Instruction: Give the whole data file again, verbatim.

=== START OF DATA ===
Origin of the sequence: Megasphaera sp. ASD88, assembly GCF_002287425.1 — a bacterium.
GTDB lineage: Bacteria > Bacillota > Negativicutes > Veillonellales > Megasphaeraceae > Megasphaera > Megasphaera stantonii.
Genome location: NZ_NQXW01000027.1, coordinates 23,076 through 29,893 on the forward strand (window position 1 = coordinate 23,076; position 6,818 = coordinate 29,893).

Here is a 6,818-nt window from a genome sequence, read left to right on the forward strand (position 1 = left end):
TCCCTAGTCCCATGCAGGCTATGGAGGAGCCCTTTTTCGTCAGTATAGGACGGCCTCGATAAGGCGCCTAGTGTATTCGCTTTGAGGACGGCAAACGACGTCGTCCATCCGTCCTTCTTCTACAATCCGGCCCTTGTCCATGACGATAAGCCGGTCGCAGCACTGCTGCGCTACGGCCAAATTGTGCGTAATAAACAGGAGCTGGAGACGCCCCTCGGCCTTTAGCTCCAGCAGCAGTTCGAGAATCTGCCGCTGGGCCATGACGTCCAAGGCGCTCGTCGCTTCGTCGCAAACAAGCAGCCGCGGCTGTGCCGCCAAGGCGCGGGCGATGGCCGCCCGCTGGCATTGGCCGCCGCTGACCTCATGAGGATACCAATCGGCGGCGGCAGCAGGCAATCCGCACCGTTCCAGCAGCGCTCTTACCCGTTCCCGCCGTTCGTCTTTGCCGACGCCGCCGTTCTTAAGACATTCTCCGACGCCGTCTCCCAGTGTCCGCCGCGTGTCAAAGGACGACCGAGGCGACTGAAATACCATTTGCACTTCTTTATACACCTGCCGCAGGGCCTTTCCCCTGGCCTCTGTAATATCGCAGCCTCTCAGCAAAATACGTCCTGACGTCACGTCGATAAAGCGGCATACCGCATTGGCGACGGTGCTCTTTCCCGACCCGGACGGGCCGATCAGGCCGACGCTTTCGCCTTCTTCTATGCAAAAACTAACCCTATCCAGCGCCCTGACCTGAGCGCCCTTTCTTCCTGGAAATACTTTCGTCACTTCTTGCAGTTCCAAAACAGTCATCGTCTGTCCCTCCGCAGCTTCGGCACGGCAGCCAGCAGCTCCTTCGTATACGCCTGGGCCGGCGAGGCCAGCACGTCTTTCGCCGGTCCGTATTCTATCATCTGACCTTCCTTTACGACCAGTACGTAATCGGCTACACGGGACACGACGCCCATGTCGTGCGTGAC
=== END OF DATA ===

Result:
Origin of the sequence: Megasphaera sp. ASD88, assembly GCF_002287425.1 — a bacterium.
GTDB lineage: Bacteria > Bacillota > Negativicutes > Veillonellales > Megasphaeraceae > Megasphaera > Megasphaera stantonii.
Genome location: NZ_NQXW01000027.1, coordinates 23,076 through 29,893 on the forward strand (window position 1 = coordinate 23,076; position 6,818 = coordinate 29,893).

Here is a 6,818-nt window from a genome sequence, read left to right on the forward strand (position 1 = left end):
TCCCTAGTCCCATGCAGGCTATGGAGGAGCCCTTTTTCGTCAGTATAGGACGGCCTCGATAAGGCGCCTAGTGTATTCGCTTTGAGGACGGCAAACGACGTCGTCCATCCGTCCTTCTTCTACAATCCGGCCCTTGTCCATGACGATAAGCCGGTCGCAGCACTGCTGCGCTACGGCCAAATTGTGCGTAATAAACAGGAGCTGGAGACGCCCCTCGGCCTTTAGCTCCAGCAGCAGTTCGAGAATCTGCCGCTGGGCCATGACGTCCAAGGCGCTCGTCGCTTCGTCGCAAACAAGCAGCCGCGGCTGTGCCGCCAAGGCGCGGGCGATGGCCGCCCGCTGGCATTGGCCGCCGCTGACCTCATGAGGATACCAATCGGCGGCGGCAGCAGGCAATCCGCACCGTTCCAGCAGCGCTCTTACCCGTTCCCGCCGTTCGTCTTTGCCGACGCCGCCGTTCTTAAGACATTCTCCGACGCCGTCTCCCAGTGTCCGCCGCGTGTCAAAGGACGACCGAGGCGACTGAAATACCATTTGCACTTCTTTATACACCTGCCGCAGGGCCTTTCCCCTGGCCTCTGTAATATCGCAGCCTCTCAGCAAAATACGTCCTGACGTCACGTCGATAAAGCGGCATACCGCATTGGCGACGGTGCTCTTTCCCGACCCGGACGGGCCGATCAGGCCGACGCTTTCGCCTTCTTCTATGCAAAAACTAACCCTATCCAGCGCCCTGACCTGAGCGCCCTTTCTTCCTGGAAATACTTTCGTCACTTCTTGCAGTTCCAAAACAGTCATCGTCTGTCCCTCCGCAGCTTCGGCACGGCAGCCAGCAGCTCCTTCGTATACGCCTGGGCCGGCGAGGCCAGCACGTCTTTCGCCGGTCCGTATTCTATCATCTGACCTTCCTTTACGACCAGTACGTAATCGGCTACACGGGACACGACGCCCATGTCGTGCGTGAC